Gateway Casinos Face Pushback in Kenora and North Bay
Gateway Casinos owns and operates more than 25 casino properties in British Columbia, Alberta, and Ontario, with several more gaming establishments in the works. It just celebrated its 25th anniversary in business in 2017, and it continues to grow at an exponential pace.
Gateway Casinos Central Gaming Bundle
In March 2018, the Ontario Lottery and Gaming Corporation (OLG) chose Gateway as the service provider for the Central Gaming Bundle. This included a mix of casinos to be renovated and some to be built from the ground up.
As a part of the bundle, Gateway will invest $31 million to build the new Cascades Casino North Bay in Ontario. The casino and restaurants facility will reportedly create up to 300 new jobs. It will also feature more than 39,000 square feet of casino space. That’s enough for more than 300 slots and eight table games. All being well, it will open in mid-July 2020.
The Kenora area is still in the planning stages. However, Gateway intends to build a 19,000-square-foot casino with 200 slot machines and restaurants. The Playtime Casino Kenora will resemble many other similar “Playtime” branded properties. The hope is that the $21 million project will be able to open in January 2020, though that will likely be pushed back.
Meanwhile, there are problems…with both properties. The North Bay facility is likely moving forward. Meanwhile, there is a court battle in progress over the Kenora casino.
North Bay: Environmental Concerns
As reported by Bay Today, the construction process for the Cascades Casino North Bay is creating some issues, and residents are speaking up.
The soil removed from the new casino site has been dumped in a nearby field, albeit with the permission of the landowner. That person claims the soil has been placed outside of the nearby wetlands and well within permitted space.
Nonetheless, others have complained that some of the soil is draining into a ditch that feeds into Lake Nipissing. In addition, it was dumped over a turtle habitat and is now in the way of the migratory path of the turtles. Ontario land surveyor Paul Goodridge has stepped in to alleviate worries and work with the construction company to find another dumping site on the same property.
The North Bay Conservation Authority is also investigating the regulated area and its proximity to the wetlands. In addition, representative Sue Buckle is monitoring the building of a sediment fence to prevent spillage into a nearby creek.
Kenora: Legal and Location Concerns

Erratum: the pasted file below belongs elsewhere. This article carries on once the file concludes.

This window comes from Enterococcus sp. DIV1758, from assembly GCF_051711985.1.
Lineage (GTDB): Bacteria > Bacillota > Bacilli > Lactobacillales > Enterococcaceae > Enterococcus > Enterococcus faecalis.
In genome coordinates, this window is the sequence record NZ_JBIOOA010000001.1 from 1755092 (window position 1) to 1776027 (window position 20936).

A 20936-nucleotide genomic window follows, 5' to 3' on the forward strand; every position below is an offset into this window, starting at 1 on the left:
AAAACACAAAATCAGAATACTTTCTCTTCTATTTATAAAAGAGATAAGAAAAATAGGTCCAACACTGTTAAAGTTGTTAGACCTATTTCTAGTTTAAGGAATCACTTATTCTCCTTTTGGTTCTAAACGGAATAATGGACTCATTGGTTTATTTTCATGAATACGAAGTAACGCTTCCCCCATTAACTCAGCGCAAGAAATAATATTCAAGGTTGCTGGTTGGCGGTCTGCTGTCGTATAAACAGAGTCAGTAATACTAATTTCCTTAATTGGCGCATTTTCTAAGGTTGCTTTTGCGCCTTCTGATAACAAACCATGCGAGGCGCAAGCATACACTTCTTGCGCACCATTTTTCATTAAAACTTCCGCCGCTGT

This situation is much more complicated and has been ongoing since 2012.
First Nations tribe Wauzhushk Onigum is located in Kenora, and they long wanted the to develop a casino on its reserved land in northwestern Ontario. For years they worked with the OLG and Ministry of Finance, even participating in a long and arduous bidding process. Eventually, Gateway Casinos received the contract to build Playtime Casino Kenora.
The tribe lodged a complaint, alleging that the OLG and Ministry of Finance acted in bad faith, and through a series of unjust behaviours, ensured that Gateway Casinos would get the overall 20-year contract for a series of locations around Ontario.
Wauzhushk Onigum Chief Chris Skead took the complaint to court in April. The Ontario Superior Court of Justice Division Court, in fact.
– Challenge Issued in Superior Court
There were three primary decisions that the tribe is challenging in court. The first two happened in 2012 when the OLG bundled Kenora with other gaming zones and invited large companies to bid for the land. They claim that edged out small bidders like the tribe. Then, when Gateway Casinos won the contract in 2017, it was the last straw.
Skead alleged: “This is a case of bullying, of perpetuating rather than undoing colonialism. Ontario and OLG had all the power and wielded it to deny us.”
The three-judge panel heard arguments over four days in early April. An outcome is still pending. Meanwhile, according to Kenora Online, Gateway Casinos is scouting locations in Kenora. The company project will go ahead, according to a Gateway spokesperson. Until the case is decided, though, nothing is likely to happen.
If the court rules unfavorably for the tribe, their next move – if there is one – is unclear. Gateway will likely move forward with the location selection should they win the case.